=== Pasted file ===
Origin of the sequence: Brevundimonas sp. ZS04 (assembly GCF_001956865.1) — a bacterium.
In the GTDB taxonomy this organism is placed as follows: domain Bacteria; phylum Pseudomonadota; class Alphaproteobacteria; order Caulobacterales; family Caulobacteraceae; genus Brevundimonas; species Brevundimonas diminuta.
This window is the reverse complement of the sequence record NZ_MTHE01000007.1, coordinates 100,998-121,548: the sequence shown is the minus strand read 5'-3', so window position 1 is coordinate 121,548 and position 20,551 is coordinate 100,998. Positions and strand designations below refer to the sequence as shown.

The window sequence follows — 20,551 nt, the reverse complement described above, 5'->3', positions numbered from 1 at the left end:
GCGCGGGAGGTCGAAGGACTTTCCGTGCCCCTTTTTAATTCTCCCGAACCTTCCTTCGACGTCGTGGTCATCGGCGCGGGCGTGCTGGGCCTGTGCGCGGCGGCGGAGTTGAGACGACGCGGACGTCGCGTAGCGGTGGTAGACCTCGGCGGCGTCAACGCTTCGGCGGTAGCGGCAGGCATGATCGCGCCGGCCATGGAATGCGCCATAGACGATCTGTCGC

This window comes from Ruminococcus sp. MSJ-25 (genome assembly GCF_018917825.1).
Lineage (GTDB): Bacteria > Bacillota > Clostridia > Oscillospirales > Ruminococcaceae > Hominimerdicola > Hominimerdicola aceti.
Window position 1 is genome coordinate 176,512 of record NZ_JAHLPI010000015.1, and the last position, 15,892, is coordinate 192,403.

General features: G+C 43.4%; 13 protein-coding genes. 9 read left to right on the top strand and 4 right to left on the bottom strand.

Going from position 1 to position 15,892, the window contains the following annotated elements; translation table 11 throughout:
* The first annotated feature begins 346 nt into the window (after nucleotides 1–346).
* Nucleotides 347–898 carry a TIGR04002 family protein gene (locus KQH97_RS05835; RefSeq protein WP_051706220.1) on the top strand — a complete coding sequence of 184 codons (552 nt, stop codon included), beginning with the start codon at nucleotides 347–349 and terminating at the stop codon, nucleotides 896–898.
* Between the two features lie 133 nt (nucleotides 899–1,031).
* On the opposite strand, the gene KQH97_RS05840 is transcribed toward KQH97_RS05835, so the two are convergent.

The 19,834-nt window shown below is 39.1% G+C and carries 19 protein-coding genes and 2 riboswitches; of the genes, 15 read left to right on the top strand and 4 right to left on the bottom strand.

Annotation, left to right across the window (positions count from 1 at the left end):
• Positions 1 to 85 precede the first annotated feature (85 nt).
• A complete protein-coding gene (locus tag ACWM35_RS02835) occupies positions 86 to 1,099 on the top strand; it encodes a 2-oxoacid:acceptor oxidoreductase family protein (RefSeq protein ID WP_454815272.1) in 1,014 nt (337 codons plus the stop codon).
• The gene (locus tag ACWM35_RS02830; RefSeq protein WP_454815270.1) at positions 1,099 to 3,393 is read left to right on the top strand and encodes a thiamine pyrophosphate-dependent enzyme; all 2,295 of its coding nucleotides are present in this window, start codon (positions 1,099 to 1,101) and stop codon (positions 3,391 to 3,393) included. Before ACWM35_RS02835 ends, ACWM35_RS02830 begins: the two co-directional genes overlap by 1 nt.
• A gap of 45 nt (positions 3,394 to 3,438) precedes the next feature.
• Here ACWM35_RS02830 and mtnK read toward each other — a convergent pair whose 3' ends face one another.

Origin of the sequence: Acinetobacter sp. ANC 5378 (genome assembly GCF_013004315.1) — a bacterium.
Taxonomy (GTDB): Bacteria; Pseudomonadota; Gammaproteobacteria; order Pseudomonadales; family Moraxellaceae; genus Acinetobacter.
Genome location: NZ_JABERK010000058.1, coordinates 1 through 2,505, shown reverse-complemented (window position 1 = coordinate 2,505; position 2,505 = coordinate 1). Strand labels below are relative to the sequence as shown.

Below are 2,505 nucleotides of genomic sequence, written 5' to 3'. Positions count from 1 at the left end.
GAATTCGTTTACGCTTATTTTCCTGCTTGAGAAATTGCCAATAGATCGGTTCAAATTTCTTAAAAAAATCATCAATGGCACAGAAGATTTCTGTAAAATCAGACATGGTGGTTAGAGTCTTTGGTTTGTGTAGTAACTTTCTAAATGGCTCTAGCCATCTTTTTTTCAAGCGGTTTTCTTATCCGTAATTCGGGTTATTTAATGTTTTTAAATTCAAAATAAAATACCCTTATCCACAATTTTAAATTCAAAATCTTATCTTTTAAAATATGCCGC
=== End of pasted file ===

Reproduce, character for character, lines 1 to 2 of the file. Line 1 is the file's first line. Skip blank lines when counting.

Origin of the sequence: Brevundimonas sp. ZS04 (assembly GCF_001956865.1) — a bacterium.
In the GTDB taxonomy this organism is placed as follows: domain Bacteria; phylum Pseudomonadota; class Alphaproteobacteria; order Caulobacterales; family Caulobacteraceae; genus Brevundimonas; species Brevundimonas diminuta.